What a great start to the year!

By Waikato Chamber CEO, Don Good

While some people and the media are doom and gloom merchants, the Waikato Chamber of Commerce has been buzzing since mid-January with events that have been running at or close to capacity.

Business people are out and about, enjoying the sun no doubt but putting a lot of effort into networking. Typically, we would see several not turn up to events after registering but that has almost evaporated as business people are looking to connect face to face, get to know new contacts and keep in touch with their current business circle.

Networking is an art form that requires practise. People are discerning and are looking for authentic connections that can lead to trade. The Chamber’s events are the perfect place to refine your skills.

The major event in the Waikato in February has been the Waikato University Management School’s Economic Forum.

As befits the leading economics university in the country its speaker line up was stellar. It kicked off by the newly minted Minister of Finance Nicola Willis, who gave few hints as to the detail of her Budget due on 30 May, but did give us an idea of the issues she is grappling with.

On the subject of infrastructure, she reiterated the point that the Government cannot use public capital alone and that new tools such as PPP and iwi capital will be needed in an integrated approach if we are to build a pipeline of work that returns us back to the level of infrastructure that we wish to become accustomed to.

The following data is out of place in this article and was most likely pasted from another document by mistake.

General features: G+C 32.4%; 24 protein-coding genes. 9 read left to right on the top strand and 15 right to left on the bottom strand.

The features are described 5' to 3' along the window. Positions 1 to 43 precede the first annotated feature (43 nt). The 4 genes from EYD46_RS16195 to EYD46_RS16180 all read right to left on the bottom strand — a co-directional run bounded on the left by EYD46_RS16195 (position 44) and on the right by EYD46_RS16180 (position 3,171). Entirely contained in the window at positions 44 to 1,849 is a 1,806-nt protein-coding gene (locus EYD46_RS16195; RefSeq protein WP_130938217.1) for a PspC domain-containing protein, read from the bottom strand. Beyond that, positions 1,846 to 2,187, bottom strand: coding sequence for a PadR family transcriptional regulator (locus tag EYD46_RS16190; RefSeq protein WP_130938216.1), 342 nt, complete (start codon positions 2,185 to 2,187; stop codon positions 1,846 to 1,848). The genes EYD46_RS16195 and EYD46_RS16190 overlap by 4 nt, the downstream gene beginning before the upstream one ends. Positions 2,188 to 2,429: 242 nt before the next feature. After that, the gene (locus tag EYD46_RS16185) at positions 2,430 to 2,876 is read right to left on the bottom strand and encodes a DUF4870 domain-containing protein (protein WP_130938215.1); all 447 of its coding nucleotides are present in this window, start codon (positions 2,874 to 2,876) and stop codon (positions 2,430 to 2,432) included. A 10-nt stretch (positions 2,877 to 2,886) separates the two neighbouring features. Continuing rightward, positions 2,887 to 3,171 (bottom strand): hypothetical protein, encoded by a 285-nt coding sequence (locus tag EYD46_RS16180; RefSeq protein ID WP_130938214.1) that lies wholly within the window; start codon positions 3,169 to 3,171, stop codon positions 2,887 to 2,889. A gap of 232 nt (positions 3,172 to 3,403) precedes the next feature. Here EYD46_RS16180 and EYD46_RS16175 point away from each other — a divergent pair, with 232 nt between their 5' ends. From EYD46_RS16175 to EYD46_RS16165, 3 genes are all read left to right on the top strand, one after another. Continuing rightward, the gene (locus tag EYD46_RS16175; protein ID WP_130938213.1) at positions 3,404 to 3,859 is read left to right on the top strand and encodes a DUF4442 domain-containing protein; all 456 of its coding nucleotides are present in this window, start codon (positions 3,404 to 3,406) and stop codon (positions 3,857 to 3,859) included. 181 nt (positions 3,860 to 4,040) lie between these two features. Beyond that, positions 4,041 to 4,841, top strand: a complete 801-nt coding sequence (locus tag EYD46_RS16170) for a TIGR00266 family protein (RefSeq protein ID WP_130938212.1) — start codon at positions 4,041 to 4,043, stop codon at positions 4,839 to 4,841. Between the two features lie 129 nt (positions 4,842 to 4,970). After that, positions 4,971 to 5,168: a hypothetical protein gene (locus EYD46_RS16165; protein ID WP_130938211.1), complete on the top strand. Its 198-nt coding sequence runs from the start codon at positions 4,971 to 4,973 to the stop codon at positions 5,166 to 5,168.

It was not all politics as the Management School agenda saw attendees traverse subjects such as disruption in agriculture, health, and New Zealand’s changing demography. A set of very forceful addresses on social investment came from ImpactLab CEO Maria English and chair of Whānau Ora Commissioning Agency Merepeka Raukawa-Tait and some deep insights on trade policy and free trade agreements from the deputy secretary for trade and economic at MFAT Vangelis Vitalis.

Friday morning had delegates hanging on every word of the Reserve Bank Governor Adrian Orr hoping for clues on the OCR. None given, but for the tea leaves readers there was sufficient to conclude that the big issue for the RBNZ is inflation and, more specifically, our inflation expectations.

As such it would be prudent for business to expect the OCR to remain at its current level or even higher until the inflation genie is back in its bottle.

The session of Friday for me was the infrastructure panel of Alison Andrew – CEO of Transpower, Nick Legget of Infrastructure NZ and Chris Joblin of Tainui Group Holdings. New Zealand has significant issues across a whole raft of infrastructure industries. All three panellists agreed that we needed real urgency, a greater vision and better solutions than that which we have had over the past few decades.

Across the two days there was a real sense that delivery is what is required. As usual, a rising tide of prosperity lifts all boats, and we need to get on with it. Here’s to a positive, productive and fruitful 2024!


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